Lutheran / Reformed differences recognized during the time of the Westminster Divines


Anthony Burgess on the difference between Lutheran and Reformed views of the covenant and law/gospel:

“We have confuted (proven to be incorrect) the false differences, and now come to lay down the truth, between the law and the Gospel taken in a larger sense.  

And, first, you must know that the difference is not essential, or substantial, but accidental: so that the division of the Testament, or Covenant into the Old, and New, is not a division of the Genus (classification) into its opposite Species; but of the subject, according to its several accidental administrations, both on Gods part, and on mans. It is true, the Lutheran Divines, they do expressly oppose the Calvinists herein, maintaining the Covenant given by Moses, to be a Covenant of Works, and so directly contrary to the Covenant of Grace. Indeed, they acknowledge that the Fathers were justified by Christ, and had the same way of salvation with us; only they make that Covenant of Moses to be a superadded thing to the Promise, holding forth a condition of perfect righteousness unto the Jews, that they might be convinced of their own folly in their self-righteousness.” (Vindication of the Morall Law,  Lecture 26  p.251)

I so need to get a copy of this book.  I know Reformation Heritage books has it.  Thanks ole buddy Mark Van Der Molen for bringing this small tidbit to life.

Book can be downloaded here.

I am sorry but it has dawned on me that this might be hard to grasp and understand on one level because Aristotelian terminology is being used above.  I am speaking about the terms essential, substantial, and accidental in the quote above.  It is Aristotelian thought.  Accidental is non essential property of the substance.  It is a part of it but it is not essential.  That doesn’t mean it is randomly thrown in or unnecessary when we consider God’s providential working. It is unnecessary for the substantial to exist.  As an example most people have legs. It is not necessary for you to have a leg to exist and survive but God did put it there for a reason and purpose. The term accidental should not be read as a modern day American would read it and think of a mishap or car wreck.  I am not sure I am explaining it well but the language above has a context and I hope I have helped out a bit.  Historical context and understanding are very important here. I hope that helps out a little.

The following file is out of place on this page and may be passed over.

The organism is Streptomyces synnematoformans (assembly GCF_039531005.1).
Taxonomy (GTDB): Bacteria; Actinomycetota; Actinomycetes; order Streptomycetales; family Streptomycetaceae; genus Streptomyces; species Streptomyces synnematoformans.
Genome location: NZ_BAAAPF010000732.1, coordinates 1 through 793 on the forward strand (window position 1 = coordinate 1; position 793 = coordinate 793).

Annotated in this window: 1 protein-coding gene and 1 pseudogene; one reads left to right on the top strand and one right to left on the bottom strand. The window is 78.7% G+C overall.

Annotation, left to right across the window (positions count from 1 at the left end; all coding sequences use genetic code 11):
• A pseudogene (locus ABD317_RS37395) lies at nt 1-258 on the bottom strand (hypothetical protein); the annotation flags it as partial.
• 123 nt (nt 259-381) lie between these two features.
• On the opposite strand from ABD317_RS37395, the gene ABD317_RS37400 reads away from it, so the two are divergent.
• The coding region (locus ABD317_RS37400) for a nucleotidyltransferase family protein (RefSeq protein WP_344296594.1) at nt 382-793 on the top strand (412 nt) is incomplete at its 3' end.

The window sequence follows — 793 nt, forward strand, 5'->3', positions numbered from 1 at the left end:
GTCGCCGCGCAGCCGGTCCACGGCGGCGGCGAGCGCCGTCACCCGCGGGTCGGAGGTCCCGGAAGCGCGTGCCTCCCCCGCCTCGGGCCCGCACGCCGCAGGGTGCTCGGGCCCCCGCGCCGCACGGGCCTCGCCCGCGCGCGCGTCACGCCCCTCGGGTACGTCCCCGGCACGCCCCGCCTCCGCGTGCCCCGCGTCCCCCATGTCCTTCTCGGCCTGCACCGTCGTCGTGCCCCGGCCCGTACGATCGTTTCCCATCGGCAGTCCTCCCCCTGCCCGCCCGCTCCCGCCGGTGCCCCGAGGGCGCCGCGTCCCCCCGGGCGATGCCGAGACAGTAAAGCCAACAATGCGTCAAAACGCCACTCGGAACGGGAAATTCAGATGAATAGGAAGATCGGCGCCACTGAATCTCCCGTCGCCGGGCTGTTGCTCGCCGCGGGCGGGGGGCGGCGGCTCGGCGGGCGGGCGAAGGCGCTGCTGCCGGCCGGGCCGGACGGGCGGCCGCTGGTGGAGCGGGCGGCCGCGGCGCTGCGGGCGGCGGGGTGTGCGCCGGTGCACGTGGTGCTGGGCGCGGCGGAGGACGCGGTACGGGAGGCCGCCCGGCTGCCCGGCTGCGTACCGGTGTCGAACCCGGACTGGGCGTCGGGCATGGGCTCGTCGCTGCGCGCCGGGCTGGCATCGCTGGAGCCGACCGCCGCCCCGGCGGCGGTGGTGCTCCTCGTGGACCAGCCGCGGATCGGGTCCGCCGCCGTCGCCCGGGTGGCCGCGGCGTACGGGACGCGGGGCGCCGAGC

To help further explain the above situation, one of the differences between Lutheran and the Westminsterian understanding is that Lutherans believe that the substance of the Mosaic and New Covenant differ.  The position of the Westminster Confession of Faith is that the Substance of the New Covenant and Mosaic Covenant is the same.  Some Modern Day Reformed Thinkers do not believe that to be the case as Lutherans described back in Anthony Burgess’ day didn’t either.  Meredith Kline in his later years departed from the biblical and confessional understanding of the Westminster Confession of Faith.  Doctors Michael Horton, R. Scott Clark, and I believe Darryl G. Hart and David Van Drunnen depart from it also.  This has lead to the unbiblical way they dichotomize law and grace instead of proving the proper distinctions between them.    It is also leading to various views concerning Natural Law and Kingdom Theology that some theologians are having problems with today.

Just for reference let me link to a few blog posts to help us understand what I am communicating.

What is Republication of the Covenant of Works?

(What is the Gospel?) Depraved Christianity might be Antinomian Christianity pt. 3

‘Modern Day Reformed Thought’ and Two Kingdoms

The Mosaic Covenant, same in substance as the New?

Possible Misconceptions about Galatians. Law and Gospel are opposed?

Westminster Confession of Faith Chapter 19. The Law and the Covenant of Works.

The Mosaic Covenant and the Modern Day Justification and Sanctification Controversy

That should be enough to help you get started in understanding this discussion now.